(Although, to be honest, for the last few years, I’ve thought about death on a daily basis… but I’ll save that for a whole ‘nother post.)
But, having dealt with the death of my father, who is an integral part of who I am, who gave me life, well, that’s been a whole different kind of experience. Different than dealing with any other death I’ve dealt with. And, somehow, it’s made me less scared of death. I THINK.
The Storm Before the Calm
I’ve never been scared of my emotions, or suppressed them. I wholeheartedly believe in FEELING your emotions. Acknowledging them, releasing them, and then moving on. I don’t think you can move through life if you don’t FEEL. Bottling up emotions does not seem healthy, in my mind. Feeling and releasing emotions just makes sense to me. I 100% believe this, from the deepest part of my being.
In my fear of death, I’ve cried and mourned many times over for the death of loved ones. For the death of myself. Deaths that haven’t yet happened.
I mourned the death of my father long before it came. I knew it was inevitable. I just didn’t know when it would happen.
While the material world-human Gina was not prepared for the loss of her father; the spiritual, infinite Gina was… somehow, someway. This is a testament to my ever growing, strengthening-now-more-than-ever spiritual beliefs…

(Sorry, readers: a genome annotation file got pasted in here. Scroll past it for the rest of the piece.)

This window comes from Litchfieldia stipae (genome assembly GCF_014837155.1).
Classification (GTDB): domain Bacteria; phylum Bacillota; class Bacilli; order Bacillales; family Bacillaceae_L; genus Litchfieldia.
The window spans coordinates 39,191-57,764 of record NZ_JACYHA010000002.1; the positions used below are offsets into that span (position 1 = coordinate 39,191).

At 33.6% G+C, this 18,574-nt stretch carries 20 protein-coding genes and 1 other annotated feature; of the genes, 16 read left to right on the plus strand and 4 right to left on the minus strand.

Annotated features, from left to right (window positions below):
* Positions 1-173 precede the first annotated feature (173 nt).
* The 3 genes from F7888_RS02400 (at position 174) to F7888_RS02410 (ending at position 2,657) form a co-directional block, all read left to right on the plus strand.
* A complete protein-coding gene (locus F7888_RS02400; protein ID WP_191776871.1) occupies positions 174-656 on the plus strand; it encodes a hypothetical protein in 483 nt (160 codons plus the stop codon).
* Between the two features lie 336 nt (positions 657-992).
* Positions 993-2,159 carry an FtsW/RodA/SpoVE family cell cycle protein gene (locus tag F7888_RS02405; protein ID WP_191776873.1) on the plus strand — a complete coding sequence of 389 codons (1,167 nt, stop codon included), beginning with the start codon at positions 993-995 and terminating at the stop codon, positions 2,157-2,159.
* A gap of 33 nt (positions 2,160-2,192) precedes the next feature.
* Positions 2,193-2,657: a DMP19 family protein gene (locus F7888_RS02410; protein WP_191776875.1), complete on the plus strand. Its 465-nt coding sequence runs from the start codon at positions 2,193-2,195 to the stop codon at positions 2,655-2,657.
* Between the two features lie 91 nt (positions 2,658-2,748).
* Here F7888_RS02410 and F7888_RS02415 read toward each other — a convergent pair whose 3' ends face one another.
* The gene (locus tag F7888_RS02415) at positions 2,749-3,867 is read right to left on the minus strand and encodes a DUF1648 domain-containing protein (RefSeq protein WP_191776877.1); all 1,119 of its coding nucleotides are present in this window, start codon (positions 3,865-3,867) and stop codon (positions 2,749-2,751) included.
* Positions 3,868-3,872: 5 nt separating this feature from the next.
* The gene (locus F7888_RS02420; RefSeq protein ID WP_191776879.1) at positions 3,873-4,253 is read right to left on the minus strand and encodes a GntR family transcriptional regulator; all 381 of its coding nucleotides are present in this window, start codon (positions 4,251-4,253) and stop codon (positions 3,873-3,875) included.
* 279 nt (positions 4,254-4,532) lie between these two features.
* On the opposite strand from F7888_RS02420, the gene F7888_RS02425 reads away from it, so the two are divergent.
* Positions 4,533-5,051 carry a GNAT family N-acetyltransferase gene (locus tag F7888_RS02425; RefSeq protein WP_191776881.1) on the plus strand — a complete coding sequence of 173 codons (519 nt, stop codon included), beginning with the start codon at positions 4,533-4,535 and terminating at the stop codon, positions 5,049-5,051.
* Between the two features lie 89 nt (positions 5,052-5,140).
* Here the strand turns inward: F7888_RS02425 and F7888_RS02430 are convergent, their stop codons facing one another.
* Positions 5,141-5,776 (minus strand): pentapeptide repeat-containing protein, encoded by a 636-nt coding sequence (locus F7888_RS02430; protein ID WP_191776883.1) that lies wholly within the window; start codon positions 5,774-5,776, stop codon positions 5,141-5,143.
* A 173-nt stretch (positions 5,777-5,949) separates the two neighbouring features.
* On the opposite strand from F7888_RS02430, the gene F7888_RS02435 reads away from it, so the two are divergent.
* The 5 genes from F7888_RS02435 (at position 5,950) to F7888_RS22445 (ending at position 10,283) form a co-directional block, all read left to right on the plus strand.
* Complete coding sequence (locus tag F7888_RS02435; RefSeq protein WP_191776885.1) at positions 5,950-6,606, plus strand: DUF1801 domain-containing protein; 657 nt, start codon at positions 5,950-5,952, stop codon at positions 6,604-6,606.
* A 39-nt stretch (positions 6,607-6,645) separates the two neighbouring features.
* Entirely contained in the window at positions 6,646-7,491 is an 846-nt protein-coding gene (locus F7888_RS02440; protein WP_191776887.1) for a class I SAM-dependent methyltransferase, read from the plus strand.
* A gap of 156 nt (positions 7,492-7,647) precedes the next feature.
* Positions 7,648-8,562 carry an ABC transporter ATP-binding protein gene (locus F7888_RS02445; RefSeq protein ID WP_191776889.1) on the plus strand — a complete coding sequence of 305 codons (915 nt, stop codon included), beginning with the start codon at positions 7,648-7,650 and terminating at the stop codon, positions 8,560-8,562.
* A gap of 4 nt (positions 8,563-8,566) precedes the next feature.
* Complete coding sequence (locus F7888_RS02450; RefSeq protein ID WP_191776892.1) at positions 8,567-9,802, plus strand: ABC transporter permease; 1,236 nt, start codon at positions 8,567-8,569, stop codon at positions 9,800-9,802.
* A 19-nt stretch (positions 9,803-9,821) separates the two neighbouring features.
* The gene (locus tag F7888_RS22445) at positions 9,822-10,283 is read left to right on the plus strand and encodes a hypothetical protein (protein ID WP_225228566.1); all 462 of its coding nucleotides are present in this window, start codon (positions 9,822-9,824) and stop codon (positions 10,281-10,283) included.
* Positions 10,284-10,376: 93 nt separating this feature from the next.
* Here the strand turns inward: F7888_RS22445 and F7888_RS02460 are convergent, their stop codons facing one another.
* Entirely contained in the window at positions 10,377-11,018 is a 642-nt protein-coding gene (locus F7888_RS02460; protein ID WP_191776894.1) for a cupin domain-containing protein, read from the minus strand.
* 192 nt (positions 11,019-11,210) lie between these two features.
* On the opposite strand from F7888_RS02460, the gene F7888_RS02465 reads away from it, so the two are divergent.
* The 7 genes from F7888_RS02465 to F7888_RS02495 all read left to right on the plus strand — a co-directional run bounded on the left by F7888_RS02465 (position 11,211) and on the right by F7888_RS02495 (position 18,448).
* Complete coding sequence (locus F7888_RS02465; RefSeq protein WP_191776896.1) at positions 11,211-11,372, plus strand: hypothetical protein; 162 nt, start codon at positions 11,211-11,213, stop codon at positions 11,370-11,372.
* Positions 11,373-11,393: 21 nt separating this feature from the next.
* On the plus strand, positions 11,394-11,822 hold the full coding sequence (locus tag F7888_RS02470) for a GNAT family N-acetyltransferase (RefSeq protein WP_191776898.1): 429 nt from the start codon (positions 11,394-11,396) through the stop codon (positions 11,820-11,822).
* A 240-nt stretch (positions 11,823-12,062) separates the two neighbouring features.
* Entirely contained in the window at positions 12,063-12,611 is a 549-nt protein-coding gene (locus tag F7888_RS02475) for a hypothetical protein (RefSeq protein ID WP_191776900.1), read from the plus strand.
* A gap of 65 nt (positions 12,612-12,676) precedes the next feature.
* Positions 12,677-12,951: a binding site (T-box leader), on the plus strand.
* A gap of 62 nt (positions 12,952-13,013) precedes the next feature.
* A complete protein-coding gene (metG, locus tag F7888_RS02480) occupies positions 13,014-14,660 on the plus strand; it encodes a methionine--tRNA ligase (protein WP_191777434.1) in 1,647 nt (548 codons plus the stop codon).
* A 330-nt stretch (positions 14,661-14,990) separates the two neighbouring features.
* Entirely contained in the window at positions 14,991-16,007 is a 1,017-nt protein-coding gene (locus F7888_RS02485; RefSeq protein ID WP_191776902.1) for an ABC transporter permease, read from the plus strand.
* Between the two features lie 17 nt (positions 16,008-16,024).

To me, emotional strength is not holding yourself together when you feel like you’re about to burst. I believe it’s feeling your way through life, and not turning away from the icky, awfulness that is part of human existence. I am grateful for that aspect of myself, that I experience the storm before the calm, instead of the calm before the storm…
A Better Me
As I mentioned earlier in this post, my father’s death has led to a personally evolutionary experience. His loss has brought more meaning to my life. Does that sound weird? I know no other way to explain it. His death has immensely influenced my life in a way that brings me closer to myself than I’ve ever been. And, closer to him. What a legacy to leave! To continue influencing, EVEN AFTER death…
I just got through Month One of not having Dad “here.” My family and I have a year of many firsts to endure. And, we will get through it. I know we will. It will be hard, but I know we will, together.
I’ve made an affirmative decision to volunteer for Hospice. But, I’m going to wait until I get through Year One of grieving (I think that would be the healthiest and smartest option; in fact waiting was recommended by a friend of mine who used to work for Hospice… It’s much too early. I need to give myself time). In the meantime, I’d like to look into opportunities for bereavement volunteering, helping families who are going through the grieving process…
My Life Purpose
A new life purpose is evolving, and it deals directly with what was once my biggest fear: DEATH. And, it’s my positive experience that has made this oh so obvious to me (“this” being the new purpose). It will be interesting to see where this new road takes me…
I won’t discuss that new road just yet, as it’s still coming to light. But, let’s just say that my purpose in life is a deeply spiritual one. If you think I’m “woo-woo” now, you ain’t seen NOTHING yet.